Terry Rush aims to bring out the ‘MVP’ in readers
Terry Rush e-mailed to tell me how much he loved The Christian Chronicle’s recent profiles of Washington Nationals slugger Josh Willingham and Oakland A’s reliever Brad Ziegler.
Knowing how Rush feels about baseball, his affection for those stories came as no surprise.
At the end of August, the minister — perhaps best known as the director of The Tulsa Workshop — has a new book coming out.
It’s called “MVP,” and Rush tells me:
‘MVP’ is written for the person who feels they’ve drawn the short straw in life. While it has a baseball flavor due to former Cardinals endorsing it, the book is completely Bible-based, simply targeting the sports world.
Two years ago, I traveled to Florida and wrote a feature on Rush’s St. Louis Cardinals’ ministry:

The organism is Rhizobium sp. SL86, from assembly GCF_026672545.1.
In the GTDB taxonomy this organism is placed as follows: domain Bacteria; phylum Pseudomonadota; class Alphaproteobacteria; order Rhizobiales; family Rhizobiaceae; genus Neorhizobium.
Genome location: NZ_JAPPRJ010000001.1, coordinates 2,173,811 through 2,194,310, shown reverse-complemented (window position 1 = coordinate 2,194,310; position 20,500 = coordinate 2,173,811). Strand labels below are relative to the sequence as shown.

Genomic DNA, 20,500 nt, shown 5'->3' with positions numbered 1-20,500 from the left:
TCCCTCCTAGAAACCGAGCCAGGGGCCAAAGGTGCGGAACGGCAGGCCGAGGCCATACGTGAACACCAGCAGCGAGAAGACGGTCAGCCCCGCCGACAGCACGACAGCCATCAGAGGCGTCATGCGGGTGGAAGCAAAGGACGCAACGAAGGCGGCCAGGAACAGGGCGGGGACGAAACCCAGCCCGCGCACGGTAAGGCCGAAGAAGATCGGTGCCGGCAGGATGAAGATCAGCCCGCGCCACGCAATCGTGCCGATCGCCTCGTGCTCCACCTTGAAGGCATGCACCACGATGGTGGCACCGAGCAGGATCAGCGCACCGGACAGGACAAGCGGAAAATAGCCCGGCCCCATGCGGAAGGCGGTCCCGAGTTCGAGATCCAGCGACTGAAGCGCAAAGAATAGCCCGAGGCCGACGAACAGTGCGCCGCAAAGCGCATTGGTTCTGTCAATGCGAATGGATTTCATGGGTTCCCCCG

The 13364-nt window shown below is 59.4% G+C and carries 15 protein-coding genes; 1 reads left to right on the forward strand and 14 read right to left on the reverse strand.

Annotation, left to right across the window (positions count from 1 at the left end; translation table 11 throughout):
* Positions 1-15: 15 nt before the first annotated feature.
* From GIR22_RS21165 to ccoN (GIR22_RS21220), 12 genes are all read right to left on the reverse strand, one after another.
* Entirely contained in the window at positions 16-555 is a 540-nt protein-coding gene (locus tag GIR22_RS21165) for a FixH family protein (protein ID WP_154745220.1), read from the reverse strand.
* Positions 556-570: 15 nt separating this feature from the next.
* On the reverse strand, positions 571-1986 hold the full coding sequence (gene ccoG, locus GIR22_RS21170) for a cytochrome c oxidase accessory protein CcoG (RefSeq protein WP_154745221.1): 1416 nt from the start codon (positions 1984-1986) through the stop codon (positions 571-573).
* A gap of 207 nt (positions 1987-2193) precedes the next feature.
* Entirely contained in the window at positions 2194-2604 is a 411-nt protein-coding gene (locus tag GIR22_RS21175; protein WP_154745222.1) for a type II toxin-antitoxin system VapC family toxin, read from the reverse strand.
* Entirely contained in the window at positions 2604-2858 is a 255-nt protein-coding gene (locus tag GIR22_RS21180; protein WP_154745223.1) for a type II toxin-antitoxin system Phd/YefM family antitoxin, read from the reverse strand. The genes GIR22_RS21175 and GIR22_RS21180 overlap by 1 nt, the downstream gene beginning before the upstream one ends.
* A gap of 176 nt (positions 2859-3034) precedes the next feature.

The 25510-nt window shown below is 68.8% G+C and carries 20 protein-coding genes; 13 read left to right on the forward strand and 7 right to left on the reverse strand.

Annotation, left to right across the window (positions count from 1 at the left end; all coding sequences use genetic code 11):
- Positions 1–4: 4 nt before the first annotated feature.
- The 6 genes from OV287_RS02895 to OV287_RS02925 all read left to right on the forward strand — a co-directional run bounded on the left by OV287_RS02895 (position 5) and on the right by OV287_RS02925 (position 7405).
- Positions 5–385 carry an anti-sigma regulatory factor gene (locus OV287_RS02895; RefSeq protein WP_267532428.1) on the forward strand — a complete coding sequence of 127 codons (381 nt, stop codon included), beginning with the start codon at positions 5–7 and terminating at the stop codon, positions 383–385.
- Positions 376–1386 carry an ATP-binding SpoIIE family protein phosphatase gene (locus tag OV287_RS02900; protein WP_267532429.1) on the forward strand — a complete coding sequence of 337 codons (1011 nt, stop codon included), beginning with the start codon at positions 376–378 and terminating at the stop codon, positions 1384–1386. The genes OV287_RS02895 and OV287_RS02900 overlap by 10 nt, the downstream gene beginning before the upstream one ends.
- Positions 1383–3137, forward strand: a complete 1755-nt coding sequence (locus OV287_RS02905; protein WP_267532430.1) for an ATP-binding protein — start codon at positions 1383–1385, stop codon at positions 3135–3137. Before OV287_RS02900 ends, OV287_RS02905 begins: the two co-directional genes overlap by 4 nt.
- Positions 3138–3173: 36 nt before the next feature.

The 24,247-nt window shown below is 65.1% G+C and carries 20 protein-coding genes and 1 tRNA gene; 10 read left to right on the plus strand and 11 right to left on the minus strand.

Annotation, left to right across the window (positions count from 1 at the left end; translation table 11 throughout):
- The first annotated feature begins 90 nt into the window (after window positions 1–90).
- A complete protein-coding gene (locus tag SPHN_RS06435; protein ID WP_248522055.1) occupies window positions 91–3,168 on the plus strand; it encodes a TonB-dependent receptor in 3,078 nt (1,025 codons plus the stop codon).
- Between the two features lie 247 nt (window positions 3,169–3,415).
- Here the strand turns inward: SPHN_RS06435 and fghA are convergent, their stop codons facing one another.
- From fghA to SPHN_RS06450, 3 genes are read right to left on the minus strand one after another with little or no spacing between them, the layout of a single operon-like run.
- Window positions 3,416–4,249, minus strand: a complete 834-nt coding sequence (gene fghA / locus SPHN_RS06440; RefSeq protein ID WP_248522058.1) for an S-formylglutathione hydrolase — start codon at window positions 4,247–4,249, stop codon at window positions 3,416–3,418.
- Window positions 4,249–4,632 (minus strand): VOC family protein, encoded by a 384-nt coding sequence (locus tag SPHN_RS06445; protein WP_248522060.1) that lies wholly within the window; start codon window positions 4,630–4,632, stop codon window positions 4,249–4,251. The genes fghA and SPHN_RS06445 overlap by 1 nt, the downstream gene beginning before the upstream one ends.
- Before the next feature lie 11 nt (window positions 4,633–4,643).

JUPITER, FLA. — After a performance praised by former baseball manager Whitey Herzog, the hotshot center fielder brushed off fans as he left the field at the St. Louis Cardinals’ spring training complex.
“I can’t sign right now,” he proclaimed. “I’m sorry.”
Then No. 14 burst out laughing at his own joke.
Minister Terry Rush of Tulsa, Okla., swings a 34-inch Louisville Slugger and believes in a mighty God.
Although he had to wear bifocals that he said turn every pitch into a “bump ball,” the senior minister of the Memorial Drive church had just raised his batting average to .333 at the Cardinals’ recent Legends Camp.
Named after the late Terry Moore, the captain of St. Louis’ 1942 and 1946 world championship teams, Rush, 60, is a lifelong Redbird fanatic and a 25-year veteran of the club’s fantasy baseball camps.
As much as he enjoys putting on the white home jersey of his Cardinals and lacing up his red, size 9 rubber cleats, Rush returns each winter not for the sweet smell of leather, grass and infield dirt, but for the opportunity to minister.
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